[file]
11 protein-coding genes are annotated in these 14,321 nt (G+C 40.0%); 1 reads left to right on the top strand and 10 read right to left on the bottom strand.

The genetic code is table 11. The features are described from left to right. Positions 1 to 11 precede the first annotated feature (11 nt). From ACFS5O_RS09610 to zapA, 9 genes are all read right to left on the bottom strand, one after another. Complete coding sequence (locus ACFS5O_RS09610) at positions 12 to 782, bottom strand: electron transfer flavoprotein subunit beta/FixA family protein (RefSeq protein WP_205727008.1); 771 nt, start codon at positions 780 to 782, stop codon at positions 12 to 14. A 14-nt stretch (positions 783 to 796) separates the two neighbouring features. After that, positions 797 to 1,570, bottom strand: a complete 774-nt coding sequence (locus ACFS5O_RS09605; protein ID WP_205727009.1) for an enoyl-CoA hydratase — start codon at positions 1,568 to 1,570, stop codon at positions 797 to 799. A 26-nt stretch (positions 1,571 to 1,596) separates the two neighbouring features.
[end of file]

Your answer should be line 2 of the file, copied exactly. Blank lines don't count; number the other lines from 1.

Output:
The genetic code is table 11. The features are described from left to right. Positions 1 to 11 precede the first annotated feature (11 nt). From ACFS5O_RS09610 to zapA, 9 genes are all read right to left on the bottom strand, one after another. Complete coding sequence (locus ACFS5O_RS09610) at positions 12 to 782, bottom strand: electron transfer flavoprotein subunit beta/FixA family protein (RefSeq protein WP_205727008.1); 771 nt, start codon at positions 780 to 782, stop codon at positions 12 to 14. A 14-nt stretch (positions 783 to 796) separates the two neighbouring features. After that, positions 797 to 1,570, bottom strand: a complete 774-nt coding sequence (locus ACFS5O_RS09605; protein ID WP_205727009.1) for an enoyl-CoA hydratase — start codon at positions 1,568 to 1,570, stop codon at positions 797 to 799. A 26-nt stretch (positions 1,571 to 1,596) separates the two neighbouring features.